London | 1870s

3/4 oz simple syrup
1 oz lemon juice
2 oz Old Tom gin

Shake, then add:
1 oz seltzer
Garnish: orange & cherry flag

The Collins, as a style, is essentially a sour served tall with a little dilution by way of seltzer. Take away the ice and now you’re looking at a fizz. Add a spice element, lengthen the dilution, and you’d have a punch. Sours are modular in this way. The history of the Tom Collins is a little hard to pin down — there are stories of a bar prank (“hey, Tom Collins was just in here talking shit about you — he just left for the bar up the street”), hazy evidence linking it to a bartender named Collins… but the obvious answer to at least part of the name is its use of Old Tom gin. Old Tom was the gin style in the 19th century, coming into being after the Dutch spirit genever (commonly referred to as “Holland gin” in old recipe books, but not really a gin) and before the London Dry style that took hold around 1900. It’s a lightly-sweetened gin with less emphasis on juniper than London Dry, more emphasis on the other botanicals — citrusy and floral. Recently-revived modern interpretations of Old Tom gin skew closer to the London Dry style than may be historically accurate. If you’re curious, try a barrel-aged version like Ransom Old Tom for a glimpse of what the original may have tasted like. The Tom Collins is fantastic on a warm afternoon, but I’ve also found that with the addition of strawberries, it also makes an embarrassingly fantastic frozen drink.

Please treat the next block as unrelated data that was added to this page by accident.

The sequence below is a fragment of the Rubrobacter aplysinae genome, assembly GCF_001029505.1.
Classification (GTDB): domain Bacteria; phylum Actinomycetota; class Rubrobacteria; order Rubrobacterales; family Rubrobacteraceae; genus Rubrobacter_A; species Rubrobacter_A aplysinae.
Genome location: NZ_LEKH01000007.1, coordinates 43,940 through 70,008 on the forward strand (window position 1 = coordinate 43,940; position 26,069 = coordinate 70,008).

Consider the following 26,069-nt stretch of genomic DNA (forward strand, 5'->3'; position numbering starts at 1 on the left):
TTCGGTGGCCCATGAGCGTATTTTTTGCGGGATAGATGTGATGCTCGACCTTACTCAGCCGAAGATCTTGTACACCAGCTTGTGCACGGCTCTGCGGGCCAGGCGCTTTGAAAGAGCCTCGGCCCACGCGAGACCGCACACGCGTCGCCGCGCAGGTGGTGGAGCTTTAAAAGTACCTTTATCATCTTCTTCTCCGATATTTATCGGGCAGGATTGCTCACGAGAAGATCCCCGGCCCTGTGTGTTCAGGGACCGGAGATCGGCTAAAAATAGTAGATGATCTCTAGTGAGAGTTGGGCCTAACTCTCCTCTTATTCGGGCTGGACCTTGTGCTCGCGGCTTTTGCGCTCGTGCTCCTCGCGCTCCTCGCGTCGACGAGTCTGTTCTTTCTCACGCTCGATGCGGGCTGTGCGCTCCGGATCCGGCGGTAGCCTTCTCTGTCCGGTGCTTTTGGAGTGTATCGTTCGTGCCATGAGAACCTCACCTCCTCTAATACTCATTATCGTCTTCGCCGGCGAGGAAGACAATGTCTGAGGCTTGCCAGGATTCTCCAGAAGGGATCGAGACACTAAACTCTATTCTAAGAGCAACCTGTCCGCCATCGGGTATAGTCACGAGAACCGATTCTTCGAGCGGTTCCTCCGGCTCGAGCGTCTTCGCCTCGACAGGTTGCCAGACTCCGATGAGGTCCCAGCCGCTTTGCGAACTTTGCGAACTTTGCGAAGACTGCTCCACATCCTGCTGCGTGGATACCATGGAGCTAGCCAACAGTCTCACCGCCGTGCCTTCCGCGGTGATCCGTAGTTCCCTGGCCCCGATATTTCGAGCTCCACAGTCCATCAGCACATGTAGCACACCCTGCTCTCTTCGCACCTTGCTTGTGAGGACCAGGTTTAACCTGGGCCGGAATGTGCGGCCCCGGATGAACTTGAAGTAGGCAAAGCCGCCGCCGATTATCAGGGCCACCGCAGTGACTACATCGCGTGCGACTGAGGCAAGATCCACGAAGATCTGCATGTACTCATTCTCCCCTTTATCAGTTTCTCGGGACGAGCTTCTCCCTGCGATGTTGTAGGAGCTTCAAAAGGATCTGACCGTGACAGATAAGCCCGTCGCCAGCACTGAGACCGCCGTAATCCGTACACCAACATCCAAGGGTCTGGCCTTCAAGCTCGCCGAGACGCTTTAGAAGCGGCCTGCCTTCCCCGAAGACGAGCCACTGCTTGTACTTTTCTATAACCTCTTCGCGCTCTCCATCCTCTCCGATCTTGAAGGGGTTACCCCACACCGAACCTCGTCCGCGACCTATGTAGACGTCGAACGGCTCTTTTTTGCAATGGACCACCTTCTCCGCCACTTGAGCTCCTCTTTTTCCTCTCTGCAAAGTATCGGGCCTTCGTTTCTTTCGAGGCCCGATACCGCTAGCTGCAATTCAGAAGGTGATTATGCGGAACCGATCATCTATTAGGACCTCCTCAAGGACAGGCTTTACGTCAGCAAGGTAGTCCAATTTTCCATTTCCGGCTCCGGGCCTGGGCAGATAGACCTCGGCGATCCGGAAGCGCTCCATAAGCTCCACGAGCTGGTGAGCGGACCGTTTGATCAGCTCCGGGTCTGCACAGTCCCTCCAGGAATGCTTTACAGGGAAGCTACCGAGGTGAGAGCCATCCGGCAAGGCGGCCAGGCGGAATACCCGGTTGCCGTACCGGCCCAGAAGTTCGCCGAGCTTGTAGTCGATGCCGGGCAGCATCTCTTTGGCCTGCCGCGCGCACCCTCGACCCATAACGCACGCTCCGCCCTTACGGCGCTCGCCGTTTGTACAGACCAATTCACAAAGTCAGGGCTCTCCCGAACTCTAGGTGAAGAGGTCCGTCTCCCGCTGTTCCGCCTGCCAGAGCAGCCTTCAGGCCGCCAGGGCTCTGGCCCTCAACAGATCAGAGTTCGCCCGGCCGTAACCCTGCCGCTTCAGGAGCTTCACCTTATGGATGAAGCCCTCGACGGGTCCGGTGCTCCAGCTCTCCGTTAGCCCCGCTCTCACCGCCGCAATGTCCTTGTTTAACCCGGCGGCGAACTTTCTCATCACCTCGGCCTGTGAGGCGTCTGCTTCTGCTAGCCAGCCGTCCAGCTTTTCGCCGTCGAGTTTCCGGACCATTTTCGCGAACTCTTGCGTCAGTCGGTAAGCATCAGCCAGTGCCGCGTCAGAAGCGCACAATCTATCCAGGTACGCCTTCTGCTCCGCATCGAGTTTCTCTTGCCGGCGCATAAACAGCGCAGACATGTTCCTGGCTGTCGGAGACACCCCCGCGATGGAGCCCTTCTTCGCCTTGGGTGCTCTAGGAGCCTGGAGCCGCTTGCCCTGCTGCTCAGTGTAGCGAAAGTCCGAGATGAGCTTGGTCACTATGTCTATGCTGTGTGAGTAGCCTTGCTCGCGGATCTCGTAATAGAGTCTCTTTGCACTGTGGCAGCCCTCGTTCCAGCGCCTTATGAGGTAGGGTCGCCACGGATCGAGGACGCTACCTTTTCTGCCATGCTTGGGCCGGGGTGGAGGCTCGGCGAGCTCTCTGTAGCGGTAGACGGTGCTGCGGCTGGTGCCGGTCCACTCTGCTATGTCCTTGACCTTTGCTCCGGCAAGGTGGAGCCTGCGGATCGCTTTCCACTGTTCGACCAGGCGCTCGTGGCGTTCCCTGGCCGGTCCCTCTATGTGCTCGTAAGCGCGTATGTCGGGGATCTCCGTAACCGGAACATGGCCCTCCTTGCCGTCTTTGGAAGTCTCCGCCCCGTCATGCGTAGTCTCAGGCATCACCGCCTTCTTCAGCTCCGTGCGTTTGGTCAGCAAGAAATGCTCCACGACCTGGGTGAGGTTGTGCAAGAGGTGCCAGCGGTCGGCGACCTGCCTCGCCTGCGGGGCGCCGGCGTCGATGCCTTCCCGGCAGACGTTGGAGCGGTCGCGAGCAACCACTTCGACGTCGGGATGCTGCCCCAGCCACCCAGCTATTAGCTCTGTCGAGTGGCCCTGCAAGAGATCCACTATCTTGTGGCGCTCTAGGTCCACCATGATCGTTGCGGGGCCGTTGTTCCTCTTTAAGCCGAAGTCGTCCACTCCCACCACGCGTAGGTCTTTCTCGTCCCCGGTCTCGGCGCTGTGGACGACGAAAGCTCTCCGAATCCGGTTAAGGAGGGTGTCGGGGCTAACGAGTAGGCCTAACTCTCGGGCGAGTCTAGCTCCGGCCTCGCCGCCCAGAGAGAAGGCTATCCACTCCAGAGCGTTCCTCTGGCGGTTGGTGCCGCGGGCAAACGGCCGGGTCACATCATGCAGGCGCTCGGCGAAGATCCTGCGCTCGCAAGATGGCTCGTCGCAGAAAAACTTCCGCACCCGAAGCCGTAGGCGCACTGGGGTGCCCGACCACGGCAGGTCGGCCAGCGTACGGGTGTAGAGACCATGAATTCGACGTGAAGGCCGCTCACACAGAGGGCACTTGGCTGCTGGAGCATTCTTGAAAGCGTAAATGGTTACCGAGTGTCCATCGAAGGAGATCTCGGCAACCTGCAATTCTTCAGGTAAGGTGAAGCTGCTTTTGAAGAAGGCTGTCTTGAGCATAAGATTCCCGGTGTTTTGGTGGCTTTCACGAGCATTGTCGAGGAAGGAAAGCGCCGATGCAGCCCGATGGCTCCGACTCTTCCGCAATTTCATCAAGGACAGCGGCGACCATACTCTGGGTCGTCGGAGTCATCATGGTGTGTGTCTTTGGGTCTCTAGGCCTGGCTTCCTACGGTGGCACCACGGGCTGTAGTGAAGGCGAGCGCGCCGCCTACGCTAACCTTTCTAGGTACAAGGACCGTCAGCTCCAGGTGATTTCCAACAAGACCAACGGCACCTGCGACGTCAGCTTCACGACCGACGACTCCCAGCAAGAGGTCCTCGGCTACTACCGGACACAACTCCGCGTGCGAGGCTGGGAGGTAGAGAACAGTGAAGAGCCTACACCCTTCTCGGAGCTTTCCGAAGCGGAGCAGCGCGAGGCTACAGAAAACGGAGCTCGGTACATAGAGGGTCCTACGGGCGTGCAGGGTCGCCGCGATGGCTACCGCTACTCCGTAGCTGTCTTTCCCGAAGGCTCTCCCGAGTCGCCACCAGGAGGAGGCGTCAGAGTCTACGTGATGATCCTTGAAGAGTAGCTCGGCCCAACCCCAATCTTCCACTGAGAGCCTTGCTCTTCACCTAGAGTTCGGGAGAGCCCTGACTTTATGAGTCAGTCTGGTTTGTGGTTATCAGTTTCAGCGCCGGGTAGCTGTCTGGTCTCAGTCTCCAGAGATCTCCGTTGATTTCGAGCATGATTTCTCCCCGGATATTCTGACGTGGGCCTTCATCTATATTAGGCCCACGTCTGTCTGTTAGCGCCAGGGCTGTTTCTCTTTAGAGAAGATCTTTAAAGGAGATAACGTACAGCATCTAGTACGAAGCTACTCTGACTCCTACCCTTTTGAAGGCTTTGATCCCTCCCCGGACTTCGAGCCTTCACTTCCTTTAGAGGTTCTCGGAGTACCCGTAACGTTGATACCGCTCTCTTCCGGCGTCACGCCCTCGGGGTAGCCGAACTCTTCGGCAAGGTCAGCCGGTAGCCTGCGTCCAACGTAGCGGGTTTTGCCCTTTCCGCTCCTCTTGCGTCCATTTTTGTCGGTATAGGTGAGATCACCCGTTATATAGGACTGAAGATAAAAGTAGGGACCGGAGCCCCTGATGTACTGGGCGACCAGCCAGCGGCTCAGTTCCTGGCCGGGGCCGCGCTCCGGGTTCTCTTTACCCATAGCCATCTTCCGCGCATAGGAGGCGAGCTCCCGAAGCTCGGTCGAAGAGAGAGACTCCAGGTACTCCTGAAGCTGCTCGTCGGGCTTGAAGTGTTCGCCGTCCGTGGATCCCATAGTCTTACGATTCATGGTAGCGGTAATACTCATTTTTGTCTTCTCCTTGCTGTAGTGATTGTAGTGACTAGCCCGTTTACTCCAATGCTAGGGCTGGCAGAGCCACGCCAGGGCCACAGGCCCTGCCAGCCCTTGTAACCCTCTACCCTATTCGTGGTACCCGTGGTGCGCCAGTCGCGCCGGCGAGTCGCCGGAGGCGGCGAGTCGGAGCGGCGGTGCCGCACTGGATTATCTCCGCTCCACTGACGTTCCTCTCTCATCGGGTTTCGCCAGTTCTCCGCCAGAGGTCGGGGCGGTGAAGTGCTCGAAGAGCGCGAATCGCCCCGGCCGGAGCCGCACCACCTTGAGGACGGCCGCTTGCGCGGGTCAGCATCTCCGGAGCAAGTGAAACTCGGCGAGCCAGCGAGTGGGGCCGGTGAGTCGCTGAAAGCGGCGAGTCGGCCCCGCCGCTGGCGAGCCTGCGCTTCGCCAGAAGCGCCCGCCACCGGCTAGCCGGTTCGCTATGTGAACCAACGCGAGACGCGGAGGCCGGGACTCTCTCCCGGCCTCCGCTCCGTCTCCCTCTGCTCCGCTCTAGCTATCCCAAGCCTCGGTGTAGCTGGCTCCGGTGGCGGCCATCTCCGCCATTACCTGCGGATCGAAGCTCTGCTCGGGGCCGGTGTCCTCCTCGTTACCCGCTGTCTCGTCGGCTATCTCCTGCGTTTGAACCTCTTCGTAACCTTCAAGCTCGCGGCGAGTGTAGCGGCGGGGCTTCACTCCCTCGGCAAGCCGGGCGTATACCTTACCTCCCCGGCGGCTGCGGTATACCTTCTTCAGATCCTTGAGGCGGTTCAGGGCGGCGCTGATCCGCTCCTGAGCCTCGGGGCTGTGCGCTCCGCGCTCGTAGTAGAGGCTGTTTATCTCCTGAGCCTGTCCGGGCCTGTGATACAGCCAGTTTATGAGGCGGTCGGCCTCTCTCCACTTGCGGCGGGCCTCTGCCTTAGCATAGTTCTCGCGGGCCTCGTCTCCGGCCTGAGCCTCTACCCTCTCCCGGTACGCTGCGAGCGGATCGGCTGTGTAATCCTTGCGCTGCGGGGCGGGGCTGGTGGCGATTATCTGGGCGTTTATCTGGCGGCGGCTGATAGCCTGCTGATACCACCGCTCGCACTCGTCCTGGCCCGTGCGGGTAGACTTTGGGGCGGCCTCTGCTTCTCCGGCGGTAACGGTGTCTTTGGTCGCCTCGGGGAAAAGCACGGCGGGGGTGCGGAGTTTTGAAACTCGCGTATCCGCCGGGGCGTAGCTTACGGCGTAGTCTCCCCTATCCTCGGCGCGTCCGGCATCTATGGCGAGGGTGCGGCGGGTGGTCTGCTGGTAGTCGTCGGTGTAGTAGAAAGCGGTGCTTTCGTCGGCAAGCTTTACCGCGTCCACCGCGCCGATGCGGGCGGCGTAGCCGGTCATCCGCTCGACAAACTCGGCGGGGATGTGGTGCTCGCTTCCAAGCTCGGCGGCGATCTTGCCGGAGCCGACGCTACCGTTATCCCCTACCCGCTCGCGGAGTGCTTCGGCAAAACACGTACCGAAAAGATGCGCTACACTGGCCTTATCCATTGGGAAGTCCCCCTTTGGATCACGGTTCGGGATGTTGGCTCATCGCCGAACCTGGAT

© 2022 Wexler of California / Dave Stolte



  1. Eric Lecours on May 26, 2012 at 2:04 pm

    ciao dave, finally got my hands on some hayman’s old tom gin–four bottles so i’m committed to doing something with it. do you have any preference on tonic versus mineral water? cheers, eric

  2. Dave on May 26, 2012 at 3:08 pm

    Hey Eric – tonic provides a pleasant, subtle bitterness from quinine. Mineral water will get you the bubbles and dilution with less sodium. Seltzer is neutral. I call it a personal preference.